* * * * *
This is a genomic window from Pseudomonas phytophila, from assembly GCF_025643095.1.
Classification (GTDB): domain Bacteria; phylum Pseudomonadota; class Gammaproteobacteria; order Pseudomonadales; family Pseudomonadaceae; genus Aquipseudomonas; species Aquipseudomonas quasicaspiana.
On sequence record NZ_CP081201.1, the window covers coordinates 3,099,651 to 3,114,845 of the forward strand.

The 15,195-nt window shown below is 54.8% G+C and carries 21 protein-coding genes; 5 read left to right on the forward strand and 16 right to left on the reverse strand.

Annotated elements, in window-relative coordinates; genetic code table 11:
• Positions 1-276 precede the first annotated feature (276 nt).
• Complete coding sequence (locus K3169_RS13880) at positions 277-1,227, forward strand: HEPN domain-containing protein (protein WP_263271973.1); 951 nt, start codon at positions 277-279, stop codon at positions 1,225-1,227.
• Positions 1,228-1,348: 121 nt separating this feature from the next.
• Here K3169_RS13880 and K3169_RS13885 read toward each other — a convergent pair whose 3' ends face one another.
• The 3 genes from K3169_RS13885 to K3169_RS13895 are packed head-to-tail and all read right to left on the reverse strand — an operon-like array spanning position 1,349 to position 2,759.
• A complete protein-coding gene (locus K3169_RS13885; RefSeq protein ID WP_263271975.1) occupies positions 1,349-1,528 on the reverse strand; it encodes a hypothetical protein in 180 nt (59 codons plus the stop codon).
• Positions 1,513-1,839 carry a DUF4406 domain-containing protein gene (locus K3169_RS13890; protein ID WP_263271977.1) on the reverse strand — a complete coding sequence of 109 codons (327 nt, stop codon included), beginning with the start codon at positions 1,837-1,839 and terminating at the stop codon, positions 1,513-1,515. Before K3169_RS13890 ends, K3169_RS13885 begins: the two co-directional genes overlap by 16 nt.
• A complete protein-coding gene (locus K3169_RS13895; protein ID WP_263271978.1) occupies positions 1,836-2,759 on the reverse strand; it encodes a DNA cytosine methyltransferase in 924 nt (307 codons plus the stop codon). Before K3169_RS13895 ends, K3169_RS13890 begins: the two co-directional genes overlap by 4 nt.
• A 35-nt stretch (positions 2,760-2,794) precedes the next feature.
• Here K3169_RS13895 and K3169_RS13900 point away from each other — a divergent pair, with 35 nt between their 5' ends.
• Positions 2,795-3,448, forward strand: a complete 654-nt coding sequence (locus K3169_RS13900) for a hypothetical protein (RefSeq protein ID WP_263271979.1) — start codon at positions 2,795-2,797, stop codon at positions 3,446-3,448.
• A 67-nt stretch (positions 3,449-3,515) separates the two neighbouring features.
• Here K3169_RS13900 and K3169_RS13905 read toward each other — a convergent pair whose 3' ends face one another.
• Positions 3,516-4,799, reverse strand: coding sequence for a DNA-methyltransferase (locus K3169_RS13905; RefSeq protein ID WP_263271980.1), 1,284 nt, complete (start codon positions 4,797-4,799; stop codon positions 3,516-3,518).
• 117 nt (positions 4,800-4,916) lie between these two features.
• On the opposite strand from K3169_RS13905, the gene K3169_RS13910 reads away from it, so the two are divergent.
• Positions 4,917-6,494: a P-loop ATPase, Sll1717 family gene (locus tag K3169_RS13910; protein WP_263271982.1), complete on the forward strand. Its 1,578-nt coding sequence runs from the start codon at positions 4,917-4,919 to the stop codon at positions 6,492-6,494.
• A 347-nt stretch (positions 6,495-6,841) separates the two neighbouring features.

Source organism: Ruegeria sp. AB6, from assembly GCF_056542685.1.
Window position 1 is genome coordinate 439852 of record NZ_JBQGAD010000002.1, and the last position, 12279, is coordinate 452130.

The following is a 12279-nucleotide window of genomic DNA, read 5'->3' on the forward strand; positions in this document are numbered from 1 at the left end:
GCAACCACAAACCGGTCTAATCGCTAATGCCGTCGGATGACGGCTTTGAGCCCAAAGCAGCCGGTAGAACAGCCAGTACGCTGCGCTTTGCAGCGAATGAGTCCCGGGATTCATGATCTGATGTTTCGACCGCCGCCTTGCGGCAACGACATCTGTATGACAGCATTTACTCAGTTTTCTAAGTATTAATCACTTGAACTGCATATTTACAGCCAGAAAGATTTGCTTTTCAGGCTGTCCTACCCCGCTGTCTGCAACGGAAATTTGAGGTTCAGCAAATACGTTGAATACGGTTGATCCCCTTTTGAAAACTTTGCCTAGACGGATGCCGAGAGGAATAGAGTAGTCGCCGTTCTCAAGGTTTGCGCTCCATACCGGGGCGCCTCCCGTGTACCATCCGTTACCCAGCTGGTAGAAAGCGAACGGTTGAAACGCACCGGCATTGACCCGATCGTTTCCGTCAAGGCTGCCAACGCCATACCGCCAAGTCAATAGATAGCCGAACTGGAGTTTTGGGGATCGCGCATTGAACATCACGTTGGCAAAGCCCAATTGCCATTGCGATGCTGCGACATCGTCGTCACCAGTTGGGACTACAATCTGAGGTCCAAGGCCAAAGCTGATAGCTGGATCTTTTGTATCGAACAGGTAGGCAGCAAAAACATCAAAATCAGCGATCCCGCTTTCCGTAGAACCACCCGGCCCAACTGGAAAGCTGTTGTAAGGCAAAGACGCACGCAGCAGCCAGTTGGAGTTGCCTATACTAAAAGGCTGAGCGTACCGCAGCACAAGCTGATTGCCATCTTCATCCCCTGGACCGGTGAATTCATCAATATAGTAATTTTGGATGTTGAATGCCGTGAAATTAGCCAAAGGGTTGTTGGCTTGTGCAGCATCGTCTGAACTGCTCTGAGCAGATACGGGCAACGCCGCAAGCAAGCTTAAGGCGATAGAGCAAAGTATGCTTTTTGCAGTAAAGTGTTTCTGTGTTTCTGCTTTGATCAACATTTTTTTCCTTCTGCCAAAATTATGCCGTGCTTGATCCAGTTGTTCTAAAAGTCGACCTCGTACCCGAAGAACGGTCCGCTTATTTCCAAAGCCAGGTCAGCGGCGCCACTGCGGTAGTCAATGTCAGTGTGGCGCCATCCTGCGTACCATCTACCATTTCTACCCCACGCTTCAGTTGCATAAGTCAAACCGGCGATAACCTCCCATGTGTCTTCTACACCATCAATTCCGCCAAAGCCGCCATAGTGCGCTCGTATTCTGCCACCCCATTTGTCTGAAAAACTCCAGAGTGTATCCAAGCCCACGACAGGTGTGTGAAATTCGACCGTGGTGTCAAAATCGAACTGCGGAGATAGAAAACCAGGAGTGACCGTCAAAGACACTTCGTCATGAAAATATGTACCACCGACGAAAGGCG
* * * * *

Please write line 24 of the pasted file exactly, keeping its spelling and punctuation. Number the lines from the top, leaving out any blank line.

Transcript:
Source organism: Ruegeria sp. AB6, from assembly GCF_056542685.1.